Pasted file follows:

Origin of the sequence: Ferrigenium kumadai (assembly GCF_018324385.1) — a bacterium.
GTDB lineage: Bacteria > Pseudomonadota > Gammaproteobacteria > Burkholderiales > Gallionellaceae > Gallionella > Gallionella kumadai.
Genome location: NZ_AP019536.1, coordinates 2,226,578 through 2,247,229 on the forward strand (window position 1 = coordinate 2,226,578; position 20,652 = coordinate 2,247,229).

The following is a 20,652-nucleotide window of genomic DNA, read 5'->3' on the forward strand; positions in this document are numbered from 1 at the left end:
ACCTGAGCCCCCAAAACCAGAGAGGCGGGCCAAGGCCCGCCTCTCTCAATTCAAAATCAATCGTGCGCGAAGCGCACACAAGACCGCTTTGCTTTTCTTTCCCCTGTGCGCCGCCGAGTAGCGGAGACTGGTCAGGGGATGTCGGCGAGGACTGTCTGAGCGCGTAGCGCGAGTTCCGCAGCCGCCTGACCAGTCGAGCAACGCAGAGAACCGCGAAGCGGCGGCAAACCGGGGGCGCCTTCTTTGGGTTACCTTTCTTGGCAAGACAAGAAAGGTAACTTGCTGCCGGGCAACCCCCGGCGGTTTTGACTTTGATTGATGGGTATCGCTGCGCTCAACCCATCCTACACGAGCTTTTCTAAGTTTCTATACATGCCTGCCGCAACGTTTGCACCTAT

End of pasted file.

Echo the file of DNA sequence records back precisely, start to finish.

Origin of the sequence: Ferrigenium kumadai (assembly GCF_018324385.1) — a bacterium.
GTDB lineage: Bacteria > Pseudomonadota > Gammaproteobacteria > Burkholderiales > Gallionellaceae > Gallionella > Gallionella kumadai.
Genome location: NZ_AP019536.1, coordinates 2,226,578 through 2,247,229 on the forward strand (window position 1 = coordinate 2,226,578; position 20,652 = coordinate 2,247,229).

The following is a 20,652-nucleotide window of genomic DNA, read 5'->3' on the forward strand; positions in this document are numbered from 1 at the left end:
ACCTGAGCCCCCAAAACCAGAGAGGCGGGCCAAGGCCCGCCTCTCTCAATTCAAAATCAATCGTGCGCGAAGCGCACACAAGACCGCTTTGCTTTTCTTTCCCCTGTGCGCCGCCGAGTAGCGGAGACTGGTCAGGGGATGTCGGCGAGGACTGTCTGAGCGCGTAGCGCGAGTTCCGCAGCCGCCTGACCAGTCGAGCAACGCAGAGAACCGCGAAGCGGCGGCAAACCGGGGGCGCCTTCTTTGGGTTACCTTTCTTGGCAAGACAAGAAAGGTAACTTGCTGCCGGGCAACCCCCGGCGGTTTTGACTTTGATTGATGGGTATCGCTGCGCTCAACCCATCCTACACGAGCTTTTCTAAGTTTCTATACATGCCTGCCGCAACGTTTGCACCTAT